Growing interest in Danish biodiversity
An impressive more than 400 people turned up to the fifth Biodiversity Symposium, held at Aarhus University on 22 January. Researchers, managers, consultants and policy-makers gathered to take stock of biodiversity in the Danish countryside. The good attendance bears witness to a large and increasing interest in the topic.
Dean Niels Chr. Nielsen opened the symposium with Danish Minister for Environment and Food, Jakob Ellemann-Jensen. The goals of the symposium included clarifying where future initiatives should concentrate to ensure a high degree of species diversity across Denmark.
The Biodiversity Symposium was launched to build bridges between basic research and consultancy, and the reality in which the most recent knowledge is to be incorporated. The symposium has established a national forum where researchers, managers, consultants and policy-makers can meet and discuss current issues related to Danish biodiversity and nature management.
Sustainable solutions to societal challenges
"Biodiversity and the UN Sustainable Development Goals are closely related, and we’re extremely committed to both at Aarhus University. As are many others. Therefore, we’re enormously pleased to be hosting this symposium, not only because we’re deeply engaged in international research and consultancy in the area, but also because the debate between the many players in the field is extremely important in a social perspective," says Niels Christian Nielsen.
Nature has a central position in the list of UN Sustainable Development Goals, and therefore it is clear that these global goals and sustainable solutions will also be conspicuous at Aarhus University.
"I'm immensely interested in developing the role of Aarhus University with a view to forging sustainable social development. The goal of contributing to sustainable development has also been moved onto the agenda for businesses and universities. And there are many indications that the environment also has climbed higher in voters' priorities in the run-up to the Danish general election."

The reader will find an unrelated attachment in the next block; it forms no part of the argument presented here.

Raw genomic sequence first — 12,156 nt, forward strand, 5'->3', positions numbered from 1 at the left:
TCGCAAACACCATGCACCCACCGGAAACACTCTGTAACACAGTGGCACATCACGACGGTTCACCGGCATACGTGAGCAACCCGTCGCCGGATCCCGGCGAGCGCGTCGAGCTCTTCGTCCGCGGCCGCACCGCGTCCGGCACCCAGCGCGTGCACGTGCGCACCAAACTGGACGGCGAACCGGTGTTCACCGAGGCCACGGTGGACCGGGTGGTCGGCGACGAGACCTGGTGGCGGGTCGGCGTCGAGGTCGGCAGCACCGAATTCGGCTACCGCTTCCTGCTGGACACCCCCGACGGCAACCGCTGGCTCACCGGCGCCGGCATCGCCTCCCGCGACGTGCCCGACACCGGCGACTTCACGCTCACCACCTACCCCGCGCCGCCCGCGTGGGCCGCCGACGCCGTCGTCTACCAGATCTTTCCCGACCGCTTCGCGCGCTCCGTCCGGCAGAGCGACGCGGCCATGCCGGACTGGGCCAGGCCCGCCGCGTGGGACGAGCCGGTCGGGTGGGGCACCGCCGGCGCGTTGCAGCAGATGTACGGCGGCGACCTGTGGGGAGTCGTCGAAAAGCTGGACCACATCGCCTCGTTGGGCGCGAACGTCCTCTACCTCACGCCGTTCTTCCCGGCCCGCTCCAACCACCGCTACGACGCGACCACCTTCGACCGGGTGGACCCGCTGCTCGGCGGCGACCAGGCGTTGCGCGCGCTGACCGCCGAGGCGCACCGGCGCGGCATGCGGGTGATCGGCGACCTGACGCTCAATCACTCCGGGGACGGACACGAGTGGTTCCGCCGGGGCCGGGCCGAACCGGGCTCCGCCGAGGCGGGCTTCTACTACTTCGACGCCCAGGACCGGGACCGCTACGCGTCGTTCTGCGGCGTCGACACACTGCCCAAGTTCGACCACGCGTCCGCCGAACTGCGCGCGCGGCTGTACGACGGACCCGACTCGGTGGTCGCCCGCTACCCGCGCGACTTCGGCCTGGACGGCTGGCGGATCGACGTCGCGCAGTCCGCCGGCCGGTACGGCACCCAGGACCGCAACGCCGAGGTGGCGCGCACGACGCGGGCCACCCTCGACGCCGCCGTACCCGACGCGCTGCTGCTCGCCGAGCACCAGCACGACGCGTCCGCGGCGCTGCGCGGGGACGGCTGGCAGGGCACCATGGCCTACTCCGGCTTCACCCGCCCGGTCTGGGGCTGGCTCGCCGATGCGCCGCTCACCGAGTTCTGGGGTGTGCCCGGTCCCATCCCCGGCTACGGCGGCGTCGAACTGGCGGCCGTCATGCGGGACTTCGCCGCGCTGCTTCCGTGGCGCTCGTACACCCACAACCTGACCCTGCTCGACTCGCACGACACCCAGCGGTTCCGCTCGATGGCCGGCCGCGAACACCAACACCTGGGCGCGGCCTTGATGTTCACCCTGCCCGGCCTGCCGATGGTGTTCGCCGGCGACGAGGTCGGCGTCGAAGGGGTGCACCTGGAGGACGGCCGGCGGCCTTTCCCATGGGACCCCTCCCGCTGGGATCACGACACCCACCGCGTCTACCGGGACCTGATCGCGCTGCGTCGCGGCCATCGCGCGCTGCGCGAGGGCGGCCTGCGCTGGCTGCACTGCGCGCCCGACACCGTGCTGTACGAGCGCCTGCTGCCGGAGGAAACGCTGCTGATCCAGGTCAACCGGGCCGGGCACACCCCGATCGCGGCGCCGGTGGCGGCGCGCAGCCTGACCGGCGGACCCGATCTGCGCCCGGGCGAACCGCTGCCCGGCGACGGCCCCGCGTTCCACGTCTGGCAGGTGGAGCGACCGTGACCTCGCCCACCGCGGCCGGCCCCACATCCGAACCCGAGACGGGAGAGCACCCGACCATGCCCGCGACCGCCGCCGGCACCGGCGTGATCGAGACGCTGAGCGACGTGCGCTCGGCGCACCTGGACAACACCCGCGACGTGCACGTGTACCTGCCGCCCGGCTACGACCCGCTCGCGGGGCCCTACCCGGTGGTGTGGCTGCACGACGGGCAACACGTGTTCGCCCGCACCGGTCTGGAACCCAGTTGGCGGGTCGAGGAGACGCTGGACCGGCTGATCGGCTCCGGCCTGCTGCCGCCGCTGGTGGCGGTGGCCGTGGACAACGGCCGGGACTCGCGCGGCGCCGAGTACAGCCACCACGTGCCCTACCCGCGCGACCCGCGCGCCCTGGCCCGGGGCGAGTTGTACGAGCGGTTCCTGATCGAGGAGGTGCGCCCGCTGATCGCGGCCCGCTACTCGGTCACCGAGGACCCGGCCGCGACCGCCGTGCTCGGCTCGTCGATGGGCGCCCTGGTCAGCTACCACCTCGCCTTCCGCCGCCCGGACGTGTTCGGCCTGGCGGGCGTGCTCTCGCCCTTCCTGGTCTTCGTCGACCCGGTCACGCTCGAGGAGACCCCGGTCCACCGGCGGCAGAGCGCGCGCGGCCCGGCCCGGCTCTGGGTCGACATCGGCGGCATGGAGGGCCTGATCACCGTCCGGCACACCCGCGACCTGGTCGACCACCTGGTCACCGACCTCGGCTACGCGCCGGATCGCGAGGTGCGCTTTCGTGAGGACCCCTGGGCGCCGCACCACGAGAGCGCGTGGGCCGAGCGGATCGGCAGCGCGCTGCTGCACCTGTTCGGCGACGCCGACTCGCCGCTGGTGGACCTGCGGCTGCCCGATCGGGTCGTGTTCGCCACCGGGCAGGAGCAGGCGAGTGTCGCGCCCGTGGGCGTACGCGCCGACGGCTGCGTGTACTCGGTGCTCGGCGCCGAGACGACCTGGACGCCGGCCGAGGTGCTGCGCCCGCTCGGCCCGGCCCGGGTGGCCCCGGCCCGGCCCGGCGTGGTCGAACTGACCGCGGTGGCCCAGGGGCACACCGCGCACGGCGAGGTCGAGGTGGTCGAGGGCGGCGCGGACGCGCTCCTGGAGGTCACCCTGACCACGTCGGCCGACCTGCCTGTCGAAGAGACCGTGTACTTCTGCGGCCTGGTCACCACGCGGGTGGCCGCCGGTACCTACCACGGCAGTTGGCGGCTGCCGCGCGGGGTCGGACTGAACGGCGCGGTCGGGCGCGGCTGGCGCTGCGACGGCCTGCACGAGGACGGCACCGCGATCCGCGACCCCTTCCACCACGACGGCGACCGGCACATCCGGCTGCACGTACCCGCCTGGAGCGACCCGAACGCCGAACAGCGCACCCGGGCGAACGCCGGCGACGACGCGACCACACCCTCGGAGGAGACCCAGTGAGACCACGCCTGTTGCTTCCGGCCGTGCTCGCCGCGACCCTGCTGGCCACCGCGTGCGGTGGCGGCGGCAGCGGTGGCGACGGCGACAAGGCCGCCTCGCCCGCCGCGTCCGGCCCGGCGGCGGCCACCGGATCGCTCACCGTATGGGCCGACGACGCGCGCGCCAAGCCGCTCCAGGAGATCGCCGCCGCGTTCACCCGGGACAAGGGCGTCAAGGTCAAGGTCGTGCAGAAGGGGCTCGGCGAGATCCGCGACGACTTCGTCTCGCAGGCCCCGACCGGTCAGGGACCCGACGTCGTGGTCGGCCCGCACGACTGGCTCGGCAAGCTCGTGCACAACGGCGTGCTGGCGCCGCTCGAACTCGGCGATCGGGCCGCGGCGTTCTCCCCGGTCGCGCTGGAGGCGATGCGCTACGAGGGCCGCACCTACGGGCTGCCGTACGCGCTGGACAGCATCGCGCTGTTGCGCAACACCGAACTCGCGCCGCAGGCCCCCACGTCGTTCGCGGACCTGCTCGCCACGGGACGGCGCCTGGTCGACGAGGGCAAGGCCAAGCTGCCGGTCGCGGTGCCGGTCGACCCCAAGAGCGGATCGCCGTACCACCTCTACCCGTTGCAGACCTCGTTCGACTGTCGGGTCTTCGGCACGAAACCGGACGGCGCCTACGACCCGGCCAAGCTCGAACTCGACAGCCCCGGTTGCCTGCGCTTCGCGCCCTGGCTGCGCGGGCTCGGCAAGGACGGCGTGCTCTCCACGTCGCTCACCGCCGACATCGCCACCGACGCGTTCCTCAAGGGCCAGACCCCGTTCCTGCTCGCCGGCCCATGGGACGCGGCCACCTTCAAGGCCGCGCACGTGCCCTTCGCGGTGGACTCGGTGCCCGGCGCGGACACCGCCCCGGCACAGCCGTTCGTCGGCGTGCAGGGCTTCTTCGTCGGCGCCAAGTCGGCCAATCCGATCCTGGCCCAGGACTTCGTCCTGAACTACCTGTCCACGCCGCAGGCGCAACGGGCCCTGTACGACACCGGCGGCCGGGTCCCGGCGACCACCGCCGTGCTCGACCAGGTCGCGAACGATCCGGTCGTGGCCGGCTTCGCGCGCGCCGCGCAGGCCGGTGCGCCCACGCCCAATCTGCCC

Political focus on nature management
Minister for Environment and Food, Jakob Ellemann-Jensen, attended to talk about the government's view on Danish biodiversity and give a brief presentation of the government's vision for nature through a number of new goals.
"We’re becoming increasingly aware of the importance of biodiversity. Most people can well understand what it is, but just five or ten years ago, no one thought too much about the issue, unless they were directly working on it. Today we’re all involved, especially myself as the Minister for Environment and Food," says Jakob Ellemann-Jensen.
Over the two days of the symposium, a series of lectures were held for the about 400 participants. Topics ranged from presentation of the historical development of Danish biodiversity and a status report on endangered plant and animal species in Denmark, to management of various different habitat types (both on land and aquatic habitats). The minister hopes that the symposium will help to strengthen future efforts by the government.
"I hope we learn more about what we should be doing and what targets we should be setting for ourselves, so that I’m better able to find the right balance. Satisfying everyone is a great challenge, but my intention with these new nature goals is to set an ambitious course for a concerted national effort to enhance biodiversity on land, at sea and in the air," he says.
The government's plans for nature management include emphasis on creating more cohesive nature by establishing new forests and wetlands, regulating minerals extraction and enhancing efforts to save endangered animal and plant species.
The Biodiversity Symposium is held every other year, alternating between Aarhus and Copenhagen. In 2021 the University of Copenhagen will once again be opening its doors for the symposium.